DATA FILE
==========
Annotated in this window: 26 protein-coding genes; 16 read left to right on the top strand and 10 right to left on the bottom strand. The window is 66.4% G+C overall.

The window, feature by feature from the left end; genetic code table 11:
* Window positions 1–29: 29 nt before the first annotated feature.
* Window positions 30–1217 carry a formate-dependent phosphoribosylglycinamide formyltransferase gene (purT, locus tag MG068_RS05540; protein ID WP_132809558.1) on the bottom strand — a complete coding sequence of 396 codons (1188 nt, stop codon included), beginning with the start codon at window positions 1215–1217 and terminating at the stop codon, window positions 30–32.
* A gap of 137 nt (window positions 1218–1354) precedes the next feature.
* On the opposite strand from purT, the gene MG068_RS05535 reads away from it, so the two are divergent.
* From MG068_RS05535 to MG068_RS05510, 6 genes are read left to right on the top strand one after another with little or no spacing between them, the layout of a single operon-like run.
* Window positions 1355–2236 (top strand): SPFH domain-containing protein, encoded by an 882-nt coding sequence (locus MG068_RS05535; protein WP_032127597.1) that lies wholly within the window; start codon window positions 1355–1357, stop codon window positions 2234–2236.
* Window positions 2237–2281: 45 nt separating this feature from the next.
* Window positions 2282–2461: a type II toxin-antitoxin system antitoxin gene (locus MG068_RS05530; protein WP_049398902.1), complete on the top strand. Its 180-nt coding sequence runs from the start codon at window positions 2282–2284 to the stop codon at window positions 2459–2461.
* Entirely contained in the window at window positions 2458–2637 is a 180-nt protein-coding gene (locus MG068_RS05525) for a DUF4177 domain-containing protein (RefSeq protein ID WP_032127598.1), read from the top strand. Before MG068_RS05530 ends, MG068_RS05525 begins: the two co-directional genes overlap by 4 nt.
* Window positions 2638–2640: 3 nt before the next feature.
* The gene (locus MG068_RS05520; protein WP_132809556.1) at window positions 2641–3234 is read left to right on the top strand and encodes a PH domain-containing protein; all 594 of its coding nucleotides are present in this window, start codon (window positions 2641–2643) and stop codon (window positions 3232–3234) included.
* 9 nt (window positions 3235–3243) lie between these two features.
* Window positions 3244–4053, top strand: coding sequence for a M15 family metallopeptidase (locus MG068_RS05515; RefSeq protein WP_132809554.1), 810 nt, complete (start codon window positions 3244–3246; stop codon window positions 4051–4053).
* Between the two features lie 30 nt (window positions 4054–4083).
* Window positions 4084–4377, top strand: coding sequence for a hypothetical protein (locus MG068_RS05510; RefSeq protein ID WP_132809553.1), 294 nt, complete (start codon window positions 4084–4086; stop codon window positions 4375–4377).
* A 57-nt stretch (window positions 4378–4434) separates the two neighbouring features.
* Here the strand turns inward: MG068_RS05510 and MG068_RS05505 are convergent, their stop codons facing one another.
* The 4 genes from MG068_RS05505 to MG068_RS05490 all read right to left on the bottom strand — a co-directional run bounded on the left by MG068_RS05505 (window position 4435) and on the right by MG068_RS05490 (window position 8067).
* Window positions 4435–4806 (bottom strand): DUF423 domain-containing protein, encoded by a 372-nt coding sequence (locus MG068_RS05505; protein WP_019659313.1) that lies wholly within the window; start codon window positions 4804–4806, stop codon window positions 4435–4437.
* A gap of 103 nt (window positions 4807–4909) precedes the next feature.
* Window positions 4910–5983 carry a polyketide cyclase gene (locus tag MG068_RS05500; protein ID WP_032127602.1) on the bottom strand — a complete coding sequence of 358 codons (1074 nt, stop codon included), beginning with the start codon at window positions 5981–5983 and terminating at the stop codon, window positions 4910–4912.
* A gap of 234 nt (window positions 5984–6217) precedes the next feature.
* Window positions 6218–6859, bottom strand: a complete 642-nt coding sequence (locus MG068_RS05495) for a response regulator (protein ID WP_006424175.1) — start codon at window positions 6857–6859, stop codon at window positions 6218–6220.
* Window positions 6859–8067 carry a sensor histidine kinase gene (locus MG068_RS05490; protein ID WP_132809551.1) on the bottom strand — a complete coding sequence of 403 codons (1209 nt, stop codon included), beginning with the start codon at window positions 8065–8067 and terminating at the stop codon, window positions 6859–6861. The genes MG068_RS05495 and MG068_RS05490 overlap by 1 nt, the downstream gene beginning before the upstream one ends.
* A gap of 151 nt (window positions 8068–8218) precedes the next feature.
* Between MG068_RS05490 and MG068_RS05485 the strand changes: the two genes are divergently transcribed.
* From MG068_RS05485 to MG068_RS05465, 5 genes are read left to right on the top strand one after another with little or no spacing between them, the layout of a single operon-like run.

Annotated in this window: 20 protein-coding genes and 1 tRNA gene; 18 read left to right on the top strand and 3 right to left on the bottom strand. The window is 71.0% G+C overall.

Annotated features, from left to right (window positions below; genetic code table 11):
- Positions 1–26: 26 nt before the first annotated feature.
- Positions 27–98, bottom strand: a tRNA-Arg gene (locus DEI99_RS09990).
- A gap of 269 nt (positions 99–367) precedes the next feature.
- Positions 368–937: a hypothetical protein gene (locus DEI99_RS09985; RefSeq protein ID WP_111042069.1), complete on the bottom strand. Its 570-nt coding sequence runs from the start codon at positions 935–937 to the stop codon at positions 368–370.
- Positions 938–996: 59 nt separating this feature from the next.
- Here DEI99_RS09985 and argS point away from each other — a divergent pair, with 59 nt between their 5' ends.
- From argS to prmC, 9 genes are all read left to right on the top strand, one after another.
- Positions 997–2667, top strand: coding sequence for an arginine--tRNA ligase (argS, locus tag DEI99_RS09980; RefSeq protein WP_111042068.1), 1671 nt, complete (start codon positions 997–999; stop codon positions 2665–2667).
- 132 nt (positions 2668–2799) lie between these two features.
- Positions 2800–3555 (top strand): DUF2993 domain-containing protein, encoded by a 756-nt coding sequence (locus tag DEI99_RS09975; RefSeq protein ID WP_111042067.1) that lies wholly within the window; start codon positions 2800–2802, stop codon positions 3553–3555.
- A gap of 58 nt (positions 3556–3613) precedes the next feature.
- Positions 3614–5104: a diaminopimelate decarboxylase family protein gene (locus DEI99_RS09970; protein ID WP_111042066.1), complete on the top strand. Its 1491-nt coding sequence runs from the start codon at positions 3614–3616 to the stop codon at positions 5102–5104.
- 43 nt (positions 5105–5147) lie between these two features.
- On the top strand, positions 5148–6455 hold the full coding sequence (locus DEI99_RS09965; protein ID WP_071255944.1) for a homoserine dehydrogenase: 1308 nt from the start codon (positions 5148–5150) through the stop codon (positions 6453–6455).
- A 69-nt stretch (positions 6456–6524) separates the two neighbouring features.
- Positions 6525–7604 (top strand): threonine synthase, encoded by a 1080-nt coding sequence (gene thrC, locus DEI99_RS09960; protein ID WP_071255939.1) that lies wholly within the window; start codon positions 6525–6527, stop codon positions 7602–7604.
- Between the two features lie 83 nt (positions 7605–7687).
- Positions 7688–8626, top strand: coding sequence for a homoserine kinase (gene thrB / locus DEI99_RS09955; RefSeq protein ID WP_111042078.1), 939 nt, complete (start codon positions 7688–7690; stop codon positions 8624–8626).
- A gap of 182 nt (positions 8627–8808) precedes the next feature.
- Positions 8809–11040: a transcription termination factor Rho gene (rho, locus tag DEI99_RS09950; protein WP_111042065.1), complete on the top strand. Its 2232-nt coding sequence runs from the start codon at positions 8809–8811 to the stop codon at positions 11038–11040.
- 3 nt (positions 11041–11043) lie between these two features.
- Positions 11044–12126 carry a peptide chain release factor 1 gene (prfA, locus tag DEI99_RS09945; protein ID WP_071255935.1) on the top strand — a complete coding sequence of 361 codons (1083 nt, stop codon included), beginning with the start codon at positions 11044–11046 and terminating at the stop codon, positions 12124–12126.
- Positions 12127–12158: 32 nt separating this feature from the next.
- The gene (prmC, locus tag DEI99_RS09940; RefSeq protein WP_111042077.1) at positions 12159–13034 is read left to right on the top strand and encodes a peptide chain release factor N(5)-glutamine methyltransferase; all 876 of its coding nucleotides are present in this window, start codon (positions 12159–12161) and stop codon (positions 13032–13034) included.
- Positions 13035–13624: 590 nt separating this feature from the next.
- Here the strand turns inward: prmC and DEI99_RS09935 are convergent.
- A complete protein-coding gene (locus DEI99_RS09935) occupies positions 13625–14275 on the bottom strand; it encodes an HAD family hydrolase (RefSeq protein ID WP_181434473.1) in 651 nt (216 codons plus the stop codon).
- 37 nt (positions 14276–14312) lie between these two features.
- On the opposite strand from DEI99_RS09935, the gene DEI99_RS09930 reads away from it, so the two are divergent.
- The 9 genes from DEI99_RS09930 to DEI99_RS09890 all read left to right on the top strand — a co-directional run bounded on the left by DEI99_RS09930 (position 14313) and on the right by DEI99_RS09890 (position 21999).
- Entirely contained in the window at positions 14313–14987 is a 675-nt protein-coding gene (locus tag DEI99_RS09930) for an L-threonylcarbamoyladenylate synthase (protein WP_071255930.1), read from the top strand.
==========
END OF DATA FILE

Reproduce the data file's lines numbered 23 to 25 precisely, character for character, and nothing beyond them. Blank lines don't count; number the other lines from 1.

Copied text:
* Window positions 4910–5983 carry a polyketide cyclase gene (locus tag MG068_RS05500; protein ID WP_032127602.1) on the bottom strand — a complete coding sequence of 358 codons (1074 nt, stop codon included), beginning with the start codon at window positions 5981–5983 and terminating at the stop codon, window positions 4910–4912.
* A gap of 234 nt (window positions 5984–6217) precedes the next feature.
* Window positions 6218–6859, bottom strand: a complete 642-nt coding sequence (locus MG068_RS05495) for a response regulator (protein ID WP_006424175.1) — start codon at window positions 6857–6859, stop codon at window positions 6218–6220.